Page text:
Threatening and Intimidation

Defense Against Charges of Criminal Threatening and Intimidation

People caught up in the emotional turmoil of domestic disputes seldom realize that their angry words could land them in jail. Under Arizona statute 13-1202, it is unlawful to threaten or intimidate by words or by conduct to cause physical injury to another or serious physical damage to the other person’s property. If you are convicted of this crime, you generally face probation, fines and up to six months in jail. Under some circumstances, the crime can also be charged as a felony. You must make it a priority to hire an attorney specialized in defending these cases.

I am attorney and Board Certified Specialist, Howard Snader and have been practicing criminal law in the Phoenix area since 1989. Additionally, I am one of a handful of lawyers who has been certified as a Criminal Law Specialist by the Arizona Board of Legal Specialization. I use my experience and knowledge to develop aggressive strategies for clients facing criminal charges, including threats, intimidation and other charges related to domestic violence.

Difficult Charges Require a Skilled Defense

Usually the only witness is the accusing party: normally the former wife or husband. If they have any “proof,” police will submit the charges for prosecution. Law enforcement frequently submit charges with little more than the alleged victim’s statement as evidence. Alleged victims frequently withdraw their statements, but prosecutors seldom dismiss these charges because the State is committed to follow through on all types of domestic violence charges. It is critical to have skilled and experienced legal counsel.

Developing Strategies to Fit the Situation

When police respond to a domestic violence call, they are required by law to arrest someone if there is any injury to the other party. An injury can be as minor as a redmark (assault) or broken piece of property (criminal damage). The aggressive defense begins with an attorney assisting in convincing the court to release you from custody. After fighting for your release, the aggressive defense begins to either challenge the “victim’s” allegations, or working to convince the prosecutor that although the charges may be true, you should receive a sentence consistent with someone who has no criminal history and can be rehabilitated.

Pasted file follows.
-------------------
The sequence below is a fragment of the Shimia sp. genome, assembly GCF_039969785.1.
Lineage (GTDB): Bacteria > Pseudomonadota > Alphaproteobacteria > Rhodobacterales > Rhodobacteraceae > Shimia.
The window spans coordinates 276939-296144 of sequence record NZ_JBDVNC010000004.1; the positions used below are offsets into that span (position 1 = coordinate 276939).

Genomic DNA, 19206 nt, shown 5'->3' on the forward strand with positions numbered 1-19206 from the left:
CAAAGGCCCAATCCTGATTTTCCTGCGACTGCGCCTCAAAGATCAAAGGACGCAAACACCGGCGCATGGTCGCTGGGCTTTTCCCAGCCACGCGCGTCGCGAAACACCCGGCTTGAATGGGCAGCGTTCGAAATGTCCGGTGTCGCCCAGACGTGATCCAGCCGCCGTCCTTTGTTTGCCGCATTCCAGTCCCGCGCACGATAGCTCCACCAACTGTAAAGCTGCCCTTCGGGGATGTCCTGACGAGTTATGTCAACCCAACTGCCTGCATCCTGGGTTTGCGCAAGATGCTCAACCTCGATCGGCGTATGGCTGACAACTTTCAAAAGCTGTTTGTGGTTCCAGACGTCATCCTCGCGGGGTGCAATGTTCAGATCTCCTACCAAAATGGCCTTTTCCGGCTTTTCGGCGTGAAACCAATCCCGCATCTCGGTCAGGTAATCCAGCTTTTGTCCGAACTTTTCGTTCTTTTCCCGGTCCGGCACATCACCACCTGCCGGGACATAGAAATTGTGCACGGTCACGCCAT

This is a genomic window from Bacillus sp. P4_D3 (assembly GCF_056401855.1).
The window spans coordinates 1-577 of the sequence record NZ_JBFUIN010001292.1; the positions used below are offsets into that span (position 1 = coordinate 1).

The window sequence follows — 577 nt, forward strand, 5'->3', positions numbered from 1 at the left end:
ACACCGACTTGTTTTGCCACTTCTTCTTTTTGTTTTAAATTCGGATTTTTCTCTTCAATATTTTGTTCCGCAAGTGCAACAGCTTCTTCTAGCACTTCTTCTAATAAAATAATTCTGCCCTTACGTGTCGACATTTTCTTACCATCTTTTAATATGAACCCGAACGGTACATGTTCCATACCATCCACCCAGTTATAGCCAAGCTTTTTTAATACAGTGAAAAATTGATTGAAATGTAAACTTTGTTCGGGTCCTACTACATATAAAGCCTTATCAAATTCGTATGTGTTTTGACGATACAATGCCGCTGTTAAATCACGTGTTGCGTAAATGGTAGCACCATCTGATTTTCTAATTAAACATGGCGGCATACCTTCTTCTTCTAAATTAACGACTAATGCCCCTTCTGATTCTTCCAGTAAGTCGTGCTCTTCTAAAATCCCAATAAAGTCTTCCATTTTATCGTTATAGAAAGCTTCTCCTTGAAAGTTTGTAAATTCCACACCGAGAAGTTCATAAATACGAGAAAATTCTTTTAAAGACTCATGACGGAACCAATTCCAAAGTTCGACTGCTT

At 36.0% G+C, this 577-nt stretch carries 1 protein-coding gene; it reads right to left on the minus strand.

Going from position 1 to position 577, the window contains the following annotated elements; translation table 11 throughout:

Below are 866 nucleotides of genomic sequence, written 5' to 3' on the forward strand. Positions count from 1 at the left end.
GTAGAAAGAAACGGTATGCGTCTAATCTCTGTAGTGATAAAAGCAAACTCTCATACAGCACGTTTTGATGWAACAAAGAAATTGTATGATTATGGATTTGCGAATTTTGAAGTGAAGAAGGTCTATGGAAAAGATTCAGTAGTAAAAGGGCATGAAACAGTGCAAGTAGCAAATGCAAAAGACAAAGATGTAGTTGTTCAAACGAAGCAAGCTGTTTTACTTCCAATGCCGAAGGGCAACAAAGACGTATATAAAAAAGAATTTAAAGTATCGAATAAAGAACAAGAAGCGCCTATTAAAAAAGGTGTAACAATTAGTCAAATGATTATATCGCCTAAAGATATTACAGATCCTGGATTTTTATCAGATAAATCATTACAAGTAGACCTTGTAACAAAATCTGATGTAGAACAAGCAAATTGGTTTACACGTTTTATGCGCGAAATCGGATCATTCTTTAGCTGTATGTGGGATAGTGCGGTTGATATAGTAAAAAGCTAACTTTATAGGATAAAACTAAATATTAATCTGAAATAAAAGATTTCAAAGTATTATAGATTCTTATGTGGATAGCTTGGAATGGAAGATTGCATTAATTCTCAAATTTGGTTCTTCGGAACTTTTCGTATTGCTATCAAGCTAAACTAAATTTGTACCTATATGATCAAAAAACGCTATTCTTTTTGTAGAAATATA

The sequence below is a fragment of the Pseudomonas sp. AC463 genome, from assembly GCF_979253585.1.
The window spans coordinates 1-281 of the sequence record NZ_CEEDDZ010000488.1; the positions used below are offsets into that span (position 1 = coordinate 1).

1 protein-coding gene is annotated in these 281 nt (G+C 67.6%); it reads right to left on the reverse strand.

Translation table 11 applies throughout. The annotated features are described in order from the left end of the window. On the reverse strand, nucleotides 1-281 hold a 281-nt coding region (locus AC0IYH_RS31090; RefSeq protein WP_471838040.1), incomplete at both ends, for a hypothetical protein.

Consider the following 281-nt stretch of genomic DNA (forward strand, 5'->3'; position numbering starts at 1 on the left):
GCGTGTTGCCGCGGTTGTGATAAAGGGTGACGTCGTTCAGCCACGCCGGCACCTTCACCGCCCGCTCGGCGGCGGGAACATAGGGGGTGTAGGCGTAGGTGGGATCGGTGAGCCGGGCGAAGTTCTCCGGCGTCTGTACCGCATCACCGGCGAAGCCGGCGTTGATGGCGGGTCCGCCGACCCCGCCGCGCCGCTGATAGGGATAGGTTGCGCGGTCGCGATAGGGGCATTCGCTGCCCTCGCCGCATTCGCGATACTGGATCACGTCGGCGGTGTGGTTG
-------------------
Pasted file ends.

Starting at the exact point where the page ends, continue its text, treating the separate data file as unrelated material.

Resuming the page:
Especially where the victim is willing to assist the defense, I have developed effective strategies to obtain dismissals or allow clients to enter into programs for deferred prosecution. If the victim is not willing to assist the defense, the primary defense must be to attack their credibility and their testimony. Again, as an expert litigator, I have developed successful methods to establish effective challenges to the State’s case. Of course, I am also prepared to fight the charges and have secured many not-guilty verdicts on behalf of clients accused of criminal threats and intimidation.

Contact an a Criminal Law Expert

Call 602-957-3300 or contact me online for an initial consultation to discuss your criminal law matter.

Learn more about general issues in domestic violence. Visit our Domestic Violence practice center.